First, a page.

So how does Rasputin being alive in 1918 fit into history “without contradiction or disruption of the status quo”? Well, I’m sure most people have heard the tales of how difficult Rasputin was to kill. This adventure takes things one step further. Rasputin came back to life yet again after his “last” death. The body that was cremated was actually a simulacrum. Rasputin himself went into hiding to work on his plot to trap his mother. Rasputin Must Die! reveals that Baba Yaga is actually native to Earth and after Rasputin’s birth, she left him back on Earth. Many years later, Elvanna contacted Rasputin, hoping to gain his help in a plan to trap their mother. He agreed, and many of his activities in life were all in aid of ultimately trapping Baba Yaga and stealing her powers for his own. Overall, Hodge has done a remarkable job integrating this adventure seamlessly into real-world history. It is believably our world, despite the magic and supernatural elements that abound. The monsters that the PCs encounter have been carefully chosen to reflect Russian folklore, and the Russian soldiers with their machine guns and grenades cement the adventure firmly into our world.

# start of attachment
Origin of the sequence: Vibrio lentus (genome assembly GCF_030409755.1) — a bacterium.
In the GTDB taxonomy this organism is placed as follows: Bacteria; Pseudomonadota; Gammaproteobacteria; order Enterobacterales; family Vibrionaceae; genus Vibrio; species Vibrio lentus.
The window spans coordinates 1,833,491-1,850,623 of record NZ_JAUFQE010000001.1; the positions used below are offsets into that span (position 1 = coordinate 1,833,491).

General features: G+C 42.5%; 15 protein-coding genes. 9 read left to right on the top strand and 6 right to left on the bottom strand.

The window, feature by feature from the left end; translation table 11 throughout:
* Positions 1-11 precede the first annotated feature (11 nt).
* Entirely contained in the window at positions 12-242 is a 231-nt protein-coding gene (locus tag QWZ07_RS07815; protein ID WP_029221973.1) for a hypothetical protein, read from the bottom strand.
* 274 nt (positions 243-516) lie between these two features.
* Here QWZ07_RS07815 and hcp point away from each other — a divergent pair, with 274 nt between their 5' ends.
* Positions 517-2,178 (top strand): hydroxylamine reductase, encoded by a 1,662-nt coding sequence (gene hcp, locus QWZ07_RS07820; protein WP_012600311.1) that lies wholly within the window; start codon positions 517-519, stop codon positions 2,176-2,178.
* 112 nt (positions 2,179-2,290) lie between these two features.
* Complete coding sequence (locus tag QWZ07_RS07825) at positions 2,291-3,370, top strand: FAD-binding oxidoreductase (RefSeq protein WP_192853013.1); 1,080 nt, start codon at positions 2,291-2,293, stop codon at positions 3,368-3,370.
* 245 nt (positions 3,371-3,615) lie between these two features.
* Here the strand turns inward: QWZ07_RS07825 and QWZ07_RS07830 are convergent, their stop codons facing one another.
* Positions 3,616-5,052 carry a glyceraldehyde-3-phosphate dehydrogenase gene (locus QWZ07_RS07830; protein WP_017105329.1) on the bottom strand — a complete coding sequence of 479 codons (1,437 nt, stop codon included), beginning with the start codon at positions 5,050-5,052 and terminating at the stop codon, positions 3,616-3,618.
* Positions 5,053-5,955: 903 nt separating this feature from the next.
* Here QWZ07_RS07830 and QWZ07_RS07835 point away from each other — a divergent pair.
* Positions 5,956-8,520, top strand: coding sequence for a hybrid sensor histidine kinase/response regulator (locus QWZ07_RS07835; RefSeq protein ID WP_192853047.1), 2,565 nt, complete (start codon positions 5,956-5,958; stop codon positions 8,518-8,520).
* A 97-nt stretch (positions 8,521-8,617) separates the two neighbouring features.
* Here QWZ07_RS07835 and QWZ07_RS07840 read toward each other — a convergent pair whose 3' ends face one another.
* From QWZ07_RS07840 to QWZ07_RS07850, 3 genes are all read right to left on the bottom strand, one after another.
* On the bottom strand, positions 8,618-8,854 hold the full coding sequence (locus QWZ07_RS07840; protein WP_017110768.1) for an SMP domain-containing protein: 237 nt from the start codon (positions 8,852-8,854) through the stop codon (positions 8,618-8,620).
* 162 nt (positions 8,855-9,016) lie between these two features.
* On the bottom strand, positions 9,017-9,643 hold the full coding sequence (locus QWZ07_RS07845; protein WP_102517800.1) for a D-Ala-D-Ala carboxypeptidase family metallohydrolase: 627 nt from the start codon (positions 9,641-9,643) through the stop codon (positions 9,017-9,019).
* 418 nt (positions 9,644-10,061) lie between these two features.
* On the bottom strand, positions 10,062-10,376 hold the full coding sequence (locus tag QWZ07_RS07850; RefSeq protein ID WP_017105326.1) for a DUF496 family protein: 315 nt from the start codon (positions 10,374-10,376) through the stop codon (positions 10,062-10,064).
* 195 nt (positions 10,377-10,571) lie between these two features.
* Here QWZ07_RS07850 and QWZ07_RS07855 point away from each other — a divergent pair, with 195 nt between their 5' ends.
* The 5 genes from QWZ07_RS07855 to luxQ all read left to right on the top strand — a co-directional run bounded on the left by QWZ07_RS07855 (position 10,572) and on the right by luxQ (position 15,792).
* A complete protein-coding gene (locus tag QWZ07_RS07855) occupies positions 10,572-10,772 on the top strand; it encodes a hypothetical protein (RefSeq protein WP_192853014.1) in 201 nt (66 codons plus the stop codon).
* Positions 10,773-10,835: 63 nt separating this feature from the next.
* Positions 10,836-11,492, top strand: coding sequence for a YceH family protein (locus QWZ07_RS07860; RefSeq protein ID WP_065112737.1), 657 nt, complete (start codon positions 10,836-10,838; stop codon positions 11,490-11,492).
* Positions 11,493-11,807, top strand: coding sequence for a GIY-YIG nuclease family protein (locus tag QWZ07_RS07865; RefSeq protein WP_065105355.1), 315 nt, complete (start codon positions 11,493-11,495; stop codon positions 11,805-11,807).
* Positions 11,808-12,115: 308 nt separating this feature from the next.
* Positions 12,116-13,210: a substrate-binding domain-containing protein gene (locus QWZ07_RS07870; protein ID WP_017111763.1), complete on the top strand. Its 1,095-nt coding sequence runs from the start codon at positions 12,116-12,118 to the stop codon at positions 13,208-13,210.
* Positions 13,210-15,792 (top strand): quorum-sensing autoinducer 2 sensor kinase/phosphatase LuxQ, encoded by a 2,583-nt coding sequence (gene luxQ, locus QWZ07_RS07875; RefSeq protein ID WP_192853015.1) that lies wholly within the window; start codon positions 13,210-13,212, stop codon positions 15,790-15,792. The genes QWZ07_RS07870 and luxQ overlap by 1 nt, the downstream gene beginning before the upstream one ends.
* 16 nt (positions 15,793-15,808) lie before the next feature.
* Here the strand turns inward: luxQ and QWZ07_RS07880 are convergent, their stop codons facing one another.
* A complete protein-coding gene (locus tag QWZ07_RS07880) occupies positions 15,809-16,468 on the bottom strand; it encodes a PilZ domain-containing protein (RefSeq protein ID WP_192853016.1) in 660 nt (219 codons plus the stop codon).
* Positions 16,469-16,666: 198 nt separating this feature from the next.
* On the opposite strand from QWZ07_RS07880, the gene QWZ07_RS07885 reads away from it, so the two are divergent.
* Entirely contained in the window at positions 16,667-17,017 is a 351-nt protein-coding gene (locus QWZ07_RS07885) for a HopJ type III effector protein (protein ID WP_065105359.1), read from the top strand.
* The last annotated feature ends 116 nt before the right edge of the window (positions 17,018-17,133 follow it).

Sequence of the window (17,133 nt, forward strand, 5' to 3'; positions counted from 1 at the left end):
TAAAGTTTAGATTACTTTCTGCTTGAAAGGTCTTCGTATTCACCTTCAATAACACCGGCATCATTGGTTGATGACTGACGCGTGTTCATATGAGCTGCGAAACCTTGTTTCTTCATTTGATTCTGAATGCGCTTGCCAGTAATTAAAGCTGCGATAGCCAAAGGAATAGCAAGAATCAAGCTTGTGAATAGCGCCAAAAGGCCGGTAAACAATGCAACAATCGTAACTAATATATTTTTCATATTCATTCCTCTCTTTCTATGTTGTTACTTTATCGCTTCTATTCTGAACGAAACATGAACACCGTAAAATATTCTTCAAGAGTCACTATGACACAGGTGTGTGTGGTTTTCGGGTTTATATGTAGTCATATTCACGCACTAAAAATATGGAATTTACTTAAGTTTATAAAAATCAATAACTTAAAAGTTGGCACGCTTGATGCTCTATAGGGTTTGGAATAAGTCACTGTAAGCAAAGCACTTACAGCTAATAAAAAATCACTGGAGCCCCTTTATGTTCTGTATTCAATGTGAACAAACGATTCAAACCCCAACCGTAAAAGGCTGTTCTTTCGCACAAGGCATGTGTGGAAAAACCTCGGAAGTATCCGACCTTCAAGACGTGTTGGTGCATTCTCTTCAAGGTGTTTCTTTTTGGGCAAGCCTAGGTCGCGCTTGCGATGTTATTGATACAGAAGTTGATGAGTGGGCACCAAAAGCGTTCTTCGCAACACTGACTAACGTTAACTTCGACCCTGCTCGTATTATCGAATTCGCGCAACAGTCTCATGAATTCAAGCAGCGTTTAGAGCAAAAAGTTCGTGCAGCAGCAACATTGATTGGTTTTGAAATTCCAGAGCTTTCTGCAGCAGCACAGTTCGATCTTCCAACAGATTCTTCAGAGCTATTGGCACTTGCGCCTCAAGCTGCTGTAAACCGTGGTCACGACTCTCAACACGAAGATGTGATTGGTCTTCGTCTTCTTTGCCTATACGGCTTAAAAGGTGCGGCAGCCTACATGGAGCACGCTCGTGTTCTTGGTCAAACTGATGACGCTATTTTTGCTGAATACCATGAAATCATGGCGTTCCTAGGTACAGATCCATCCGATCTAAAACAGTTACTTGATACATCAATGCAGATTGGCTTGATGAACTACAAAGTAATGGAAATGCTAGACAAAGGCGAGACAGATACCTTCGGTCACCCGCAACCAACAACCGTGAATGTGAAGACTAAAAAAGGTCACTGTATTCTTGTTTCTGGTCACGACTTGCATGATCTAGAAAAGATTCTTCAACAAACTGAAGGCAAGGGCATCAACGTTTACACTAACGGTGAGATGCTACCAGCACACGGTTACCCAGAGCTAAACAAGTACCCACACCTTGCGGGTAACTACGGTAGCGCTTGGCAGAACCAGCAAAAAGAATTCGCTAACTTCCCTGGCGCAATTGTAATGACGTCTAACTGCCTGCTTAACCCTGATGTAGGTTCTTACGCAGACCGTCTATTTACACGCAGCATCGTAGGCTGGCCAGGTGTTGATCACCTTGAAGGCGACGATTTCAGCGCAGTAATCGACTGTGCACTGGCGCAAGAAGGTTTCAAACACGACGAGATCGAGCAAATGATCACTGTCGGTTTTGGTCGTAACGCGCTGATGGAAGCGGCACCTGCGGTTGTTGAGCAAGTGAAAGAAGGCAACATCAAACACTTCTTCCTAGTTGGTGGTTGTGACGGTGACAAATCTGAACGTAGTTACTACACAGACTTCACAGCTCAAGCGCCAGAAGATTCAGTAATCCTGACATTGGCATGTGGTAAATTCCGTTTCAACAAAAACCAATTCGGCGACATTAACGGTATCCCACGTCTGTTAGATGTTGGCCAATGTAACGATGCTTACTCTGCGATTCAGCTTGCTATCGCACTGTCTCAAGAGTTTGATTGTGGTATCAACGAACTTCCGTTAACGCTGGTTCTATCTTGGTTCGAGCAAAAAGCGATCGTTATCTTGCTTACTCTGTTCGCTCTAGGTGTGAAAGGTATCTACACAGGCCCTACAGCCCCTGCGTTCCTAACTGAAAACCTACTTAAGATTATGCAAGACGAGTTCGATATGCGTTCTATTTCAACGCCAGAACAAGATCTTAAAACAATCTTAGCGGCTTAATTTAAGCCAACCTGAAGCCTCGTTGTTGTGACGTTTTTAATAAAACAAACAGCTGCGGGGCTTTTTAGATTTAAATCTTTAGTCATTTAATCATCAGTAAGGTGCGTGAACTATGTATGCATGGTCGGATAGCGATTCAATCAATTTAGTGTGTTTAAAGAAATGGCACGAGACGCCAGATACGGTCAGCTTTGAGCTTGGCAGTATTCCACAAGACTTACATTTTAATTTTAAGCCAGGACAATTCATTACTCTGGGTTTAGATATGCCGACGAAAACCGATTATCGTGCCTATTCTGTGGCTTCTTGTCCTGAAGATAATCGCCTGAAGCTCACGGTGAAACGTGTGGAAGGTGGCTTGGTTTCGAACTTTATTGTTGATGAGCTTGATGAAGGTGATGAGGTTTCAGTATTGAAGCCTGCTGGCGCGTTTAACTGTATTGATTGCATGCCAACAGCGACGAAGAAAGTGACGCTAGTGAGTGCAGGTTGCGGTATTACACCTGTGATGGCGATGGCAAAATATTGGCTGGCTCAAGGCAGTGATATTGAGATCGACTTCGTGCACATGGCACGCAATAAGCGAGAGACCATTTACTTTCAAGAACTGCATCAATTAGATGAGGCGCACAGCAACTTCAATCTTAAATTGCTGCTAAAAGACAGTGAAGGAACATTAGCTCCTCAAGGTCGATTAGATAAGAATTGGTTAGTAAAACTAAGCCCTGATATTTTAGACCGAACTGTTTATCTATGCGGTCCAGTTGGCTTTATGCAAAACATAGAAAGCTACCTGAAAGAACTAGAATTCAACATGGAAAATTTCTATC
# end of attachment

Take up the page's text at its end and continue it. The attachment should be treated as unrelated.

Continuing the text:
I absolutely love, too, just how strongly Rasputin’s presence is felt in this adventure. The PCs actually get to encounter him before their final climactic battle with him. In most adventures, the PCs don’t actually meet the main villain until the end, when they fight, and probably kill, that villain. This is done for good reason. If the PCs meet the villain earlier, they might just defeat the villain too soon and the adventure would be over, and so most adventures use other ways to make the villain’s presence felt—some more successfully than others. However, it makes a wonderful change of pace when the villain actually shows up at an earlier time, especially when the PCs get to interact with the villain at that time (as opposed to just noticing the villain in the distance). In Rasputin Must Die!, there are three keyed encounters with Rasputin before the final one, and GMs are free to slip in more if they desire. Of course, it is conceivably possible that the PCs might just kill Rasputin early because of this. Naturally, he takes precautions by appearing to them via project image spells. He is also incredibly difficult to kill permanently (he has a nasty habit of spontaneously resurrecting). The first encounter takes place in the village of Akuvskaya, the location the PCs first arrive in before heading to the monastery. Here, the real Rasputin is hiding in the forest just outside the village, and wily PCs might just manage to find and kill him before he can get away. In the later encounters, he is casting his project image through a scrying device in the First World monastery, meaning the PCs can’t get at him until they can get into the First World, at which point it’s just about time for the final encounter anyway. However, in that first encounter, the PCs could conceivably get lucky, but even if they do, this wouldn’t derail the adventure. They would still need to find their way to the monastery, call down the First World version to get in, and rescue Baba Yaga. And Rasputin’s forces would still stand in their way. Getting to meet Rasputin early on and listen to his taunts lets the PCs develop a true hatred of him. He becomes more than just the monster at the end of the adventure. He becomes somebody they have a personal vendetta against.